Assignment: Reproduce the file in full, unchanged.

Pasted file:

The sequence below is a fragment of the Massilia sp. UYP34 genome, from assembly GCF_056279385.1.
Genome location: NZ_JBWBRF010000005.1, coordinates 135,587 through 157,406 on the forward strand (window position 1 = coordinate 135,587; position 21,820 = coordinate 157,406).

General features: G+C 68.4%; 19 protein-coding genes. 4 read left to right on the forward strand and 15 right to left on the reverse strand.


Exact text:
The sequence below is a fragment of the Massilia sp. UYP34 genome, from assembly GCF_056279385.1.
Genome location: NZ_JBWBRF010000005.1, coordinates 135,587 through 157,406 on the forward strand (window position 1 = coordinate 135,587; position 21,820 = coordinate 157,406).

General features: G+C 68.4%; 19 protein-coding genes. 4 read left to right on the forward strand and 15 right to left on the reverse strand.